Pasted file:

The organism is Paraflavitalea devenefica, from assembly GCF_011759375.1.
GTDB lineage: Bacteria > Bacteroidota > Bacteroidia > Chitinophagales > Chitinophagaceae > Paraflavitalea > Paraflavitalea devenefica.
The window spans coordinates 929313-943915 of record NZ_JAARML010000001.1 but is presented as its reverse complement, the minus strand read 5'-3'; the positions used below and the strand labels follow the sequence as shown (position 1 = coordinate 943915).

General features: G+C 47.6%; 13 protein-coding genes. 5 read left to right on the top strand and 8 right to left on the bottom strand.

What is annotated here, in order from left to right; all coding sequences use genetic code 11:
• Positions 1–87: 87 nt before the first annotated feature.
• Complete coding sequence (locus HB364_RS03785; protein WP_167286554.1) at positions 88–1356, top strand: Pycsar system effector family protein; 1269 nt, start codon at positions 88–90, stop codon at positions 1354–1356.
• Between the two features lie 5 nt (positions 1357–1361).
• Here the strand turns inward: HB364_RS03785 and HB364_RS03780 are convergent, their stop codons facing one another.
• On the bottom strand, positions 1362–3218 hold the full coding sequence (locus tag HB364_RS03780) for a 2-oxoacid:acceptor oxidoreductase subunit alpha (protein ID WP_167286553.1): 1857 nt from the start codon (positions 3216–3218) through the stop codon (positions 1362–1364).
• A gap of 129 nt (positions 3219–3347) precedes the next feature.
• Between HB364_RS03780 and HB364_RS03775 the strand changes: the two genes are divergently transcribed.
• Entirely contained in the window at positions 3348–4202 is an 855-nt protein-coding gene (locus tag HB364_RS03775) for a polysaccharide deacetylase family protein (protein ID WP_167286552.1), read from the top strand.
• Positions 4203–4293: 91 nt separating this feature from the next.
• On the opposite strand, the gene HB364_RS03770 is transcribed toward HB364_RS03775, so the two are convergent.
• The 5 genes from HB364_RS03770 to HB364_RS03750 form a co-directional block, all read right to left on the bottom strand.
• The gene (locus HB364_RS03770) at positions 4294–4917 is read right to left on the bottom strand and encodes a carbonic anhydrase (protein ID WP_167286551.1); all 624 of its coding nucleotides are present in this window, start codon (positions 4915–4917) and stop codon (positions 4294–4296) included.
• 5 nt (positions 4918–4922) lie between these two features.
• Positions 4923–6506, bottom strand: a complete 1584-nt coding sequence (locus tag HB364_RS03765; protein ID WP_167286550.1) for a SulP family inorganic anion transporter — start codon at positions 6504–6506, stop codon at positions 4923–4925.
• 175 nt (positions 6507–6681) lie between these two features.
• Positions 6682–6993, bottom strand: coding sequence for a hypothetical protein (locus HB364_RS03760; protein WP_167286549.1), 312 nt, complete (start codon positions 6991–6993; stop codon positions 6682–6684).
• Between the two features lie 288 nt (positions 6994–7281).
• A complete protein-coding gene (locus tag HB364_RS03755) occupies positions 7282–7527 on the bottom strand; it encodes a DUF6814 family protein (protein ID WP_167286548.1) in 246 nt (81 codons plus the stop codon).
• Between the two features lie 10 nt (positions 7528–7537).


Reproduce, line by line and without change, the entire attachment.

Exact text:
The organism is Paraflavitalea devenefica, from assembly GCF_011759375.1.
GTDB lineage: Bacteria > Bacteroidota > Bacteroidia > Chitinophagales > Chitinophagaceae > Paraflavitalea > Paraflavitalea devenefica.
The window spans coordinates 929313-943915 of record NZ_JAARML010000001.1 but is presented as its reverse complement, the minus strand read 5'-3'; the positions used below and the strand labels follow the sequence as shown (position 1 = coordinate 943915).

General features: G+C 47.6%; 13 protein-coding genes. 5 read left to right on the top strand and 8 right to left on the bottom strand.

What is annotated here, in order from left to right; all coding sequences use genetic code 11:
• Positions 1–87: 87 nt before the first annotated feature.
• Complete coding sequence (locus HB364_RS03785; protein WP_167286554.1) at positions 88–1356, top strand: Pycsar system effector family protein; 1269 nt, start codon at positions 88–90, stop codon at positions 1354–1356.
• Between the two features lie 5 nt (positions 1357–1361).
• Here the strand turns inward: HB364_RS03785 and HB364_RS03780 are convergent, their stop codons facing one another.
• On the bottom strand, positions 1362–3218 hold the full coding sequence (locus tag HB364_RS03780) for a 2-oxoacid:acceptor oxidoreductase subunit alpha (protein ID WP_167286553.1): 1857 nt from the start codon (positions 3216–3218) through the stop codon (positions 1362–1364).
• A gap of 129 nt (positions 3219–3347) precedes the next feature.
• Between HB364_RS03780 and HB364_RS03775 the strand changes: the two genes are divergently transcribed.
• Entirely contained in the window at positions 3348–4202 is an 855-nt protein-coding gene (locus tag HB364_RS03775) for a polysaccharide deacetylase family protein (protein ID WP_167286552.1), read from the top strand.
• Positions 4203–4293: 91 nt separating this feature from the next.
• On the opposite strand, the gene HB364_RS03770 is transcribed toward HB364_RS03775, so the two are convergent.
• The 5 genes from HB364_RS03770 to HB364_RS03750 form a co-directional block, all read right to left on the bottom strand.
• The gene (locus HB364_RS03770) at positions 4294–4917 is read right to left on the bottom strand and encodes a carbonic anhydrase (protein ID WP_167286551.1); all 624 of its coding nucleotides are present in this window, start codon (positions 4915–4917) and stop codon (positions 4294–4296) included.
• 5 nt (positions 4918–4922) lie between these two features.
• Positions 4923–6506, bottom strand: a complete 1584-nt coding sequence (locus tag HB364_RS03765; protein ID WP_167286550.1) for a SulP family inorganic anion transporter — start codon at positions 6504–6506, stop codon at positions 4923–4925.
• 175 nt (positions 6507–6681) lie between these two features.
• Positions 6682–6993, bottom strand: coding sequence for a hypothetical protein (locus HB364_RS03760; protein WP_167286549.1), 312 nt, complete (start codon positions 6991–6993; stop codon positions 6682–6684).
• Between the two features lie 288 nt (positions 6994–7281).
• A complete protein-coding gene (locus tag HB364_RS03755) occupies positions 7282–7527 on the bottom strand; it encodes a DUF6814 family protein (protein ID WP_167286548.1) in 246 nt (81 codons plus the stop codon).
• Between the two features lie 10 nt (positions 7528–7537).